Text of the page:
This legislation had effects beyond just improving peoples lives. From 1933 to 1967 income rose in the area covered by the Tennessee Valley Authority, from 49 to 69 percent of the national average. Broadband internet can have the same impact. According to a report from PPIC a public policy think tank, there is a positive correlation between broadband access and economic growth. By providing broadband services, you generate commerce and taxes, and provide the state with a workforce that can attract businesses. All things South Carolina desperately needs.

The same report notes that $7.2 billion was designate by the federal government for the expansion of broad band to undeserved areas. Areas which are defined as areas having access then of less then 200kbs. The South Carolina bill prohibits public networks of more then 190kbs. You can see the problem.

The effect of the South Carolina Law is that when underserved by the private sector theirs no recourse for someone in an undeserved area has not alternitive. As Ares reports the law contains more grandfather clause, so communities using federal grant money to serve citizens now have to divest themselves of the network. Jim Baller, one of the nation's leading experts on public broadband points to a broad effort to delay and destroy public broadband efforts.

While at a county level South Carolina does OK, when you break it down at a census track level 60% of South Carolinians live in areas where less than 60% or households have broad band access. With a 3 out of 5 house holds state wide having broadband access above 200kbs, and less than 1 out of five meeting the national target speed of 3mbs according to tracking released late last year by the FCC. South Carolina has a lot of work to do especially in rural communities. Which is why this law doesn't make since from a policy point of view.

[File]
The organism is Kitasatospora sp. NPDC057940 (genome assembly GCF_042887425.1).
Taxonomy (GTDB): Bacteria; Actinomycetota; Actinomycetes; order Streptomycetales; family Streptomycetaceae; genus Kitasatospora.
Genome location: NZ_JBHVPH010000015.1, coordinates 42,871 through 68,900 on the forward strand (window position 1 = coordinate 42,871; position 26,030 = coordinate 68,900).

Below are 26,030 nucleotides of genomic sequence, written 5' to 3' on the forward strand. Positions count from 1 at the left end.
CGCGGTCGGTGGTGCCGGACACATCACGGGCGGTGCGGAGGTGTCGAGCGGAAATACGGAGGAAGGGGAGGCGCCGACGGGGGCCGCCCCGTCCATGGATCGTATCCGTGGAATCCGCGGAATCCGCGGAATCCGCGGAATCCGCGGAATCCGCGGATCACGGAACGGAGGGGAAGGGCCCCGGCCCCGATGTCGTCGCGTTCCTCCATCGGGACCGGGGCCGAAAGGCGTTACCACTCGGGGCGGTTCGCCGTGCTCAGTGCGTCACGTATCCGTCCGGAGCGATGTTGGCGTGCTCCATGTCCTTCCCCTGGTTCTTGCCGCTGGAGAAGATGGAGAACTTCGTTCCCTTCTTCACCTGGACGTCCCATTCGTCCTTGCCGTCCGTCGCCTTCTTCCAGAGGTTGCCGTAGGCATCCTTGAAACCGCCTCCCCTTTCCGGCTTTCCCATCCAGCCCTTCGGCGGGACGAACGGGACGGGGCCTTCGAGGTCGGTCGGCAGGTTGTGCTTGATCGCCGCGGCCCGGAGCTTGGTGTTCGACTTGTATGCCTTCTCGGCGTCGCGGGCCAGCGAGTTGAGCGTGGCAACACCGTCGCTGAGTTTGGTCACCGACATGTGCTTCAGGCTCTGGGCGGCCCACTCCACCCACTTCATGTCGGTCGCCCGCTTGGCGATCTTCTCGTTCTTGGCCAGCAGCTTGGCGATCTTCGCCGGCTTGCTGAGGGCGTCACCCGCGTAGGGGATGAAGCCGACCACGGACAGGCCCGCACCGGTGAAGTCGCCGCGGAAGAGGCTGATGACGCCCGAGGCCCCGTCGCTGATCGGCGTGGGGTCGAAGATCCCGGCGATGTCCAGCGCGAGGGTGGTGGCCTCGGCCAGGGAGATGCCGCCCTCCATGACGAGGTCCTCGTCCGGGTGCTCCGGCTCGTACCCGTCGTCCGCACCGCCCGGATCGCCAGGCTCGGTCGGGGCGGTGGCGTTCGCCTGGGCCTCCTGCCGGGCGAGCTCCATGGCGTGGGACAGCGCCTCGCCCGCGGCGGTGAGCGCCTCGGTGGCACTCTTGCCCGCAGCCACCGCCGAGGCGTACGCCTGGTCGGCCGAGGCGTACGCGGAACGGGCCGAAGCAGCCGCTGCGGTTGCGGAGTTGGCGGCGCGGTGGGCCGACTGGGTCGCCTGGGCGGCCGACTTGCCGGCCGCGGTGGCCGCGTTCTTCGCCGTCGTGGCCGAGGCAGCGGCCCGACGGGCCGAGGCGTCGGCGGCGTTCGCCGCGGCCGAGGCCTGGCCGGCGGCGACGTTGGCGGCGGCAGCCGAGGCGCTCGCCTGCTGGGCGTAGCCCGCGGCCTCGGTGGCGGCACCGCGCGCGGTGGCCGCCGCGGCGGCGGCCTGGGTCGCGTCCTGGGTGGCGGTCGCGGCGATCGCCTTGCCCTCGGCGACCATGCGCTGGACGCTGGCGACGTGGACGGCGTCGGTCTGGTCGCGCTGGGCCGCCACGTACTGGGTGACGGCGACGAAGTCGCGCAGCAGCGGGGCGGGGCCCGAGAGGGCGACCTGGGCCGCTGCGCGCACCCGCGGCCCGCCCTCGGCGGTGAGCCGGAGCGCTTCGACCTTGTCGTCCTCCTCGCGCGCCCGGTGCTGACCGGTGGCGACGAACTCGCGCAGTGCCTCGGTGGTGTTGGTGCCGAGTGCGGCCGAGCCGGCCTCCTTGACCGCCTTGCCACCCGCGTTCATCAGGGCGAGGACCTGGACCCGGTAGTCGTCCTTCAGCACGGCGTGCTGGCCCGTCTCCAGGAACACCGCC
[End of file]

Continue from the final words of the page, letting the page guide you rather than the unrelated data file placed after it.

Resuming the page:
In 2007 the state auctioned off a huge portion of it's wireless spectrum, in South Carolina, the state, not institutions held educational broadcast licenses and the associated band width. Two companies bought the rights to 90% the states educational band. Two years later the local alternative weekly launched an investigative report and found that little had been done to develop those licenses, while the two companies used their monopoly to freeze out local competition. There's a large technical challenge to establish the infrastructure to provide broadband access to residents of a state. Having sold the easiest way to connect the state to the web, law makers have now put another nail in the coffin of this states economic development.  This law represents another barrier to citizens getting the services they need, and cuts off what was ending the legacy of the "corridor of shame."

Admittedly I am a bit of a big government guy. But I prefer to have market mechanisms provide services, including utilities. The problem with this bill isn't that it privatizes a public good, its that it prevents governments, municipal, local small governments, from being able to address the failures of the market, which are dire in rural South Carolina. The state legislature again shows its allegiance is more towards those in power then to fixing the considerable problems facing the state. I think they would be wise to remember something my mother told me: You don't have to be part of the solution, but don't be part of the problem.